Oy! He’s still emotionally a teenager. His world mainly revolves around him and he struggles to remember that his actions affect others, not just the other way around.
In the early years, I often had to talk my husband through his uncomfortable feelings. Part of him knew that he had made the bed he was lying in, but another part couldn’t stop resenting it.
I explained that I “got it” (and in a weird way I did). I understood how hard it must be to be 100% transparent when you never had to before and it feels scary and vulnerable, how hard it must be to feel that your intentions and actions are regularly questioned, etc.
And that if he found it too difficult I understood, but that for me, that would mean that we needed to part ways. I had no desire to force him to be “a certain way” (and I meant it) but I was also 100% clear on what I needed from anyone after this experience to entrust my heart again. If our wants/needs didn’t match, I understood but I’d rather be happy apart then unhappy together. So if he couldn’t give me what I needed, no harm, no foul - but I needed to move on. If he wanted to be with me though, this was the way it had to be. Not an ultimatum, just a clear explanation of who I am and what I needed.
It took explaining this (calmly and clearly) multiple times before he 100% “got” it. But each time it seemed he figured it out more. He would end up realizing my actions had nothing to do with controlling him and everything to do with providing a safe environment for me - with or without him.
Once he REALLY got that, he stopped rebelling against it and saw it as a gift he could give me. A way of showing me how truly committed he was to being a good husband and partner. And that is when we started to blossom.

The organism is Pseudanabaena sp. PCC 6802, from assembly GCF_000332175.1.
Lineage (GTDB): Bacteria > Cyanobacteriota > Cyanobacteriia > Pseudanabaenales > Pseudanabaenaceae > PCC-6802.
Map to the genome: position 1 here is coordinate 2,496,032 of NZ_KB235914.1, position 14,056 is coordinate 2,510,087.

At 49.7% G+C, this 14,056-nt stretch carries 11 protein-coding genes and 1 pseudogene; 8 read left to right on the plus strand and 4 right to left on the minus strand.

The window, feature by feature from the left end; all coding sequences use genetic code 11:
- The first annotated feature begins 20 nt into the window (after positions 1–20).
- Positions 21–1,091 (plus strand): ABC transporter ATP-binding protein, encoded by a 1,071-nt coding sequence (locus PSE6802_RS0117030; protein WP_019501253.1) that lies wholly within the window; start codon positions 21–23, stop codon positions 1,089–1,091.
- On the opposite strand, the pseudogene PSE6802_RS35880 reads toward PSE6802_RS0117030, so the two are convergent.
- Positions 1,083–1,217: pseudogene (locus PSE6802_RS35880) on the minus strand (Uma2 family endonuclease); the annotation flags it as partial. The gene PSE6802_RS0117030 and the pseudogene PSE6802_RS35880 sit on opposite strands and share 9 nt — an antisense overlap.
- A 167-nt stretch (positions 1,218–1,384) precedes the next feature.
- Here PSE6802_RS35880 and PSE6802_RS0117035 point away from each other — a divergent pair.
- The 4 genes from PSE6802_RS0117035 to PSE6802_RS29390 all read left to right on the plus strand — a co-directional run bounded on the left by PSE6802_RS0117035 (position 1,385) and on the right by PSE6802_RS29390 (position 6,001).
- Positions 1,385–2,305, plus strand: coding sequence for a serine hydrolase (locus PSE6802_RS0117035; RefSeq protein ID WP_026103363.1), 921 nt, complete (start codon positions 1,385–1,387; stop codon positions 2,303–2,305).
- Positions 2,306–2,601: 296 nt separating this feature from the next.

He stopped seeing me as His “mother” controlling his thoughts, movements and whereabouts. Instead he began to see me as his loving wife who wished for him to be happy with or without her - but loved herself enough to have strong, clear boundaries that she wasn’t going to bend - not for him or anyone.
It leveled the playing field in our marriage. He knew that I loved him and would grieve the loss of our relationship, he also knew I could and would walk away if it wasn’t working for me. No one was holding all the cards and we had equal power. That is important in any relationship.
After he gained his new perspective, I could see the change in him, which allowed me to open up more. He in turn saw that as validation that his efforts were working and well received, and he had the motivation to be more honest, open and vulnerable. It became a cycle in the right direction - rather than the wrong one that we had found ourselves in years before.
It is my hope that if you can keep working with your husband to find these new perspectives, he will follow a similar path. Obviously he has to be willing to hear it, but I have found that sometimes these emotionally stunted people need a lot of help to see what is right in front of their face. They are still operating as a toddler (emotionally) and we are frustrated with them because we are trying to explain something from a mature emotional understanding. Dumb it down for him, help guide him into your shoes. Ask him to play role reversal and really paint the picture of what it would feel like for HIM to have to be in your shoes.
He can join you in the grown up emotional world if he really wants to - but it does take time and you are under NO obligation to be the one to teach him.